This is not an endeavor for the faint of heart or those with a suspect self-image. Leadership requires a strong will that refuses to be molded by the moment but to be guided by the truth. It means we must be moving but doing so in a wise manner.
Here are few ideas to think about how you are moving as a leader:
Leadership needs to see ahead of the next corner. As a leader, you have to act first and act decisively. But there is caveat to it all. In being proactive, you must bring other along your decision-making process. Too often, in the name of being proactive, leaders will often make decisions in a relational vacuum. My counsel to you is to be ahead but not alone.
A terrible middle ground that we are tempted to fill is reactive leadership. Rather than seeing ahead, we wait around. Then, in the place of forward momentum, we give in to the temptation of simply responding to the moment. Leadership should not be a counter-punch against present reality. It is preemptively knowing what we should do before it has to be done. Reactive leadership will give momentary relief but no lasting victory.
Deactive leadership is my term for how we demotivate people. It is a false leadership that takes over rather than give away responsibilities. Deactive leaders want everyone around to be a mindless drone; those who just fall in line and follow orders. This type of leadership will get things done but never personally helps those who are doing the work. In this mode, leaders see accomplishments from their own hands and followers strain to see their part in it all.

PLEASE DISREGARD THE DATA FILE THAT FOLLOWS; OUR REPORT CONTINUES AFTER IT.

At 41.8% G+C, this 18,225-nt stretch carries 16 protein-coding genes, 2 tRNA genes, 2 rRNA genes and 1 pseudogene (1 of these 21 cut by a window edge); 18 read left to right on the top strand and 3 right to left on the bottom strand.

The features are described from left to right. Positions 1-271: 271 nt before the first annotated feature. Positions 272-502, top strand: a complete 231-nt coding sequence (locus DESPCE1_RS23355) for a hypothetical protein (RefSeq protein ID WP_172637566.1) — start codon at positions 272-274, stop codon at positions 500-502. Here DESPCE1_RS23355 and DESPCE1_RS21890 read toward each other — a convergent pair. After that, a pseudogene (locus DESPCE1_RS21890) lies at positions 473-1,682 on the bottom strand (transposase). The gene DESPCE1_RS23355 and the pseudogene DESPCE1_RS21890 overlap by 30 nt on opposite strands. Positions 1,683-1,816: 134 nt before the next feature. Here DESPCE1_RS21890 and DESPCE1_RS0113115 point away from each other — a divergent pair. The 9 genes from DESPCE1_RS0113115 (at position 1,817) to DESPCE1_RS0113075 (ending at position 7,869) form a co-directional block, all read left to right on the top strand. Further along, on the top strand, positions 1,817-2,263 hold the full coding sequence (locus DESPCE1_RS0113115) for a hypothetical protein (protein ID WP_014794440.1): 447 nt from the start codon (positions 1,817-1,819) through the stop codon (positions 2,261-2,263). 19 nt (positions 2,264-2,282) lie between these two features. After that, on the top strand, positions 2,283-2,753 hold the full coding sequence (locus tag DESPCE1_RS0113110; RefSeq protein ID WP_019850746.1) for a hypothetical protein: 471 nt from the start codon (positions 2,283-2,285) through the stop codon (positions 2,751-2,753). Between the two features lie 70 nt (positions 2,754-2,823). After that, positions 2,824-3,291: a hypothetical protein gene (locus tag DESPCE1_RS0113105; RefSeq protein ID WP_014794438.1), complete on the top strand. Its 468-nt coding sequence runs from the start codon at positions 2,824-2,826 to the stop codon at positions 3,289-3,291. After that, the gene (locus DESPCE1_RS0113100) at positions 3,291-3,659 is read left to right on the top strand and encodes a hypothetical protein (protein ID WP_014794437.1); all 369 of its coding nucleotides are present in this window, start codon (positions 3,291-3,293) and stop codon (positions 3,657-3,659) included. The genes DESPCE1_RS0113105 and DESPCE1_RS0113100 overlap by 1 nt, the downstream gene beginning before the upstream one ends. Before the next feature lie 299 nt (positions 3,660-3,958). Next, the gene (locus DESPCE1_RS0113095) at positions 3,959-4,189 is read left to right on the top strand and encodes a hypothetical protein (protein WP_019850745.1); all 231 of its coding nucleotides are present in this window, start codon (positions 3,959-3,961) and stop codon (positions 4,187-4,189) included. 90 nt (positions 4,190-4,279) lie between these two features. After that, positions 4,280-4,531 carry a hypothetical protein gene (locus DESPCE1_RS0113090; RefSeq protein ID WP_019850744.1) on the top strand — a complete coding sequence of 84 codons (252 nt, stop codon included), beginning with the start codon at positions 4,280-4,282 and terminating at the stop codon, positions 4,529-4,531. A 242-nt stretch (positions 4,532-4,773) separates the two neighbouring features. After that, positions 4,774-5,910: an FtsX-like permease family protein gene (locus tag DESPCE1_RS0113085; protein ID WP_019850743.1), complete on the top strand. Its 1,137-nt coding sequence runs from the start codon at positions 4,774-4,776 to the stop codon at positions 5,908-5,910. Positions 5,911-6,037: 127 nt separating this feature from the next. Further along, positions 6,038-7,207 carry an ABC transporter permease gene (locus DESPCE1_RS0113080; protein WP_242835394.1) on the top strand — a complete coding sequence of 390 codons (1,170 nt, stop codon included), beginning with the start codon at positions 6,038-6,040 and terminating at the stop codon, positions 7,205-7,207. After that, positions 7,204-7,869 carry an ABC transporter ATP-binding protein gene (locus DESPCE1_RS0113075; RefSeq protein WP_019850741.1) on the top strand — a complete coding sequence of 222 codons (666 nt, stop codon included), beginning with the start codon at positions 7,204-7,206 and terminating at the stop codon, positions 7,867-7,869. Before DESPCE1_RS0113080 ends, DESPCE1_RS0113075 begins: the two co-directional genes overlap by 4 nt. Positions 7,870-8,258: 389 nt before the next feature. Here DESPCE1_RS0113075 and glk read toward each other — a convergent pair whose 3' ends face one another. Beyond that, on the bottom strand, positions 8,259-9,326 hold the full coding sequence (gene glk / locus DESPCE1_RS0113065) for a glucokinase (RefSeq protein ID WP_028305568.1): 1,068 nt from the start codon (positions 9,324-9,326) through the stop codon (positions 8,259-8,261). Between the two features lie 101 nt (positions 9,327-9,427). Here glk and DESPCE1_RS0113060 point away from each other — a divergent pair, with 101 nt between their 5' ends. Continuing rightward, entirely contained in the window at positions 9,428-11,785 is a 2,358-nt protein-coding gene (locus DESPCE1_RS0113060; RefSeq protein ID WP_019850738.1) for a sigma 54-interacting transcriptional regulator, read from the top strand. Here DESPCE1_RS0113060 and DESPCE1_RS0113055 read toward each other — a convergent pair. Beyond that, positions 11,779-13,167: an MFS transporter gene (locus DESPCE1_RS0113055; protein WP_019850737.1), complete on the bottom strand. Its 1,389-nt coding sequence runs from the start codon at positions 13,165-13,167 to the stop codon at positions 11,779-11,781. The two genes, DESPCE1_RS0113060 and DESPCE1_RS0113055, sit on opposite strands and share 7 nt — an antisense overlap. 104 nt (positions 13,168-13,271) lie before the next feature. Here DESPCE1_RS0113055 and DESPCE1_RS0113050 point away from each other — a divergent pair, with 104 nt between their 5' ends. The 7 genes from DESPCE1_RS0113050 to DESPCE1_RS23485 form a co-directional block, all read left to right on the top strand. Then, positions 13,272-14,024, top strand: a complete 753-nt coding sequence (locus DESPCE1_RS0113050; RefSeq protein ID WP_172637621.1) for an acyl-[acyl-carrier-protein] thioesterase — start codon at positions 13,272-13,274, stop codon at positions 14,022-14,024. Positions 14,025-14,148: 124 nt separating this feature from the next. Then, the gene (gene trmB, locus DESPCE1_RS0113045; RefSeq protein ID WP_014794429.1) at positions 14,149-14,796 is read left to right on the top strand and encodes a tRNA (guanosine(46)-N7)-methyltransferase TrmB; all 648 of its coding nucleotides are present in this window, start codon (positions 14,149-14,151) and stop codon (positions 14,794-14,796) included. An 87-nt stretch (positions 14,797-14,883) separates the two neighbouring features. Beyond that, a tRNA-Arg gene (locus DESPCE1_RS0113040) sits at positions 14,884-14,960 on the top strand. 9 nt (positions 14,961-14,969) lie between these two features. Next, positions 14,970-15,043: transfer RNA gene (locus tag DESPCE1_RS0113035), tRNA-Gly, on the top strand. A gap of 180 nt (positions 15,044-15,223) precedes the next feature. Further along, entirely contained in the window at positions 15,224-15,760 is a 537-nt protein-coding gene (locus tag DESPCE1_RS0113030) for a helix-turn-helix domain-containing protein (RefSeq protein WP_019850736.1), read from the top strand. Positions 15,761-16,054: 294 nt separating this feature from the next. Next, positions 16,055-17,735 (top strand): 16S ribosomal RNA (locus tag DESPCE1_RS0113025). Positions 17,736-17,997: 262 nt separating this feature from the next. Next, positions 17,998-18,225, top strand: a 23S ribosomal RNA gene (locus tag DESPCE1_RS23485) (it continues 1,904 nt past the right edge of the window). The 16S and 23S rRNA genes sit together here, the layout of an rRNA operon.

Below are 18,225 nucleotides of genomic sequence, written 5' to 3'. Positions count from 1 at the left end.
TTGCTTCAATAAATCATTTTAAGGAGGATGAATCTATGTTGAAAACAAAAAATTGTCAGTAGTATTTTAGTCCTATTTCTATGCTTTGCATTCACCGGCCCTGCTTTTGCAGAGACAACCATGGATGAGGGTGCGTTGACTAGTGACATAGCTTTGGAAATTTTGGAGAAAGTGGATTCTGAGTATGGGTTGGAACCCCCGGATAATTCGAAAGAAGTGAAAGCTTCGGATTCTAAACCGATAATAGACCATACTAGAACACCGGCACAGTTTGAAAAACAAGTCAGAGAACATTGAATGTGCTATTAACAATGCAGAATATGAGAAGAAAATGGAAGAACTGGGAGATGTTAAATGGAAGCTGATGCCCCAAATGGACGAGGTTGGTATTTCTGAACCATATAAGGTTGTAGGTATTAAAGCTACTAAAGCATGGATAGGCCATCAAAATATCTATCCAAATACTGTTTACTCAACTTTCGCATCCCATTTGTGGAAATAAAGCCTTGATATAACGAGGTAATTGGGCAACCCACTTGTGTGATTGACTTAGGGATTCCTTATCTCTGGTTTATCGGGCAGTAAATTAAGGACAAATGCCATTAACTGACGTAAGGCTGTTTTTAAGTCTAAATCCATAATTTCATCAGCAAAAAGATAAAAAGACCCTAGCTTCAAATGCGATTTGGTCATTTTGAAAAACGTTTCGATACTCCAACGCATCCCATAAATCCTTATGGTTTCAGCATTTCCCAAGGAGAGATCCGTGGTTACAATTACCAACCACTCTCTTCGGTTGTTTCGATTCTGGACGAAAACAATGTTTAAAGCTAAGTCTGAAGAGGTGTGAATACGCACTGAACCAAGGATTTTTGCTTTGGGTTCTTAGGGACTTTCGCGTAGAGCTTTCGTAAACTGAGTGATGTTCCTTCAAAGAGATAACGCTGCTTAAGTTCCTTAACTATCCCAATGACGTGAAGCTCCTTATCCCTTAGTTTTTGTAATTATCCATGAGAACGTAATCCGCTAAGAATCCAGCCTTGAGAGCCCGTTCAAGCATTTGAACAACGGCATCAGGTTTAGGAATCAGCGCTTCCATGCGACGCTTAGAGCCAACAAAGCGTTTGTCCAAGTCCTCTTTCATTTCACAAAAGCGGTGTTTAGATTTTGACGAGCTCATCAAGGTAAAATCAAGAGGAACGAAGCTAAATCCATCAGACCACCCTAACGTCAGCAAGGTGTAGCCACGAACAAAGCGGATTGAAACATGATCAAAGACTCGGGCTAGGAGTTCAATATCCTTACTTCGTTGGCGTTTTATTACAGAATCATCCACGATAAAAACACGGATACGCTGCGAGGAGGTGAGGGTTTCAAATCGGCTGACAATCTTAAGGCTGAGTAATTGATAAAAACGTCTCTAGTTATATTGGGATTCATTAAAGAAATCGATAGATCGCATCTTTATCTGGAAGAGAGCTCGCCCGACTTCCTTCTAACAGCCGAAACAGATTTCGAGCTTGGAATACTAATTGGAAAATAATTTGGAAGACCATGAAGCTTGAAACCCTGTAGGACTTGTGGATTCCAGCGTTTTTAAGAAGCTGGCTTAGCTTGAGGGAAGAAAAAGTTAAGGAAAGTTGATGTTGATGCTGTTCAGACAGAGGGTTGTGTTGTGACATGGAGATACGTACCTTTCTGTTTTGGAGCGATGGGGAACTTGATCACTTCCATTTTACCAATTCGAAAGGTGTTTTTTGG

Just be active
Leadership involves the head, our passions, and our actions. You must see around corners to what is likely to happen next. You must care deeply about both the task to be accomplished and the people who are those to accomplish it. Transformation is the reason we lead. So, we must avoid being in the posture that puts self-worth above others by simply using circumstances and people for our advantage.
As you lead, be active for the right purposes. As leaders, our work is not to recruit followers but to produce new leaders. In fact, we should hope to produce better leaders than we are. The more active you are for the sake of people, the less likely you will give in to the pitfalls of selfish positioning of yourself.
Philip Nation is the Director of Content Development with Lifeway, and serves as Teaching Pastor for The Fellowship, a multi-campus church in Nashville, TN. His latest book is Habits for Our Holiness: How the Spiritual Disciplines Grow Us Up, Draw Us Together, and Send Us Out. He is also the coauthor of Compelled: Living the Mission of God and Transformational Discipleship: How People Really Grow.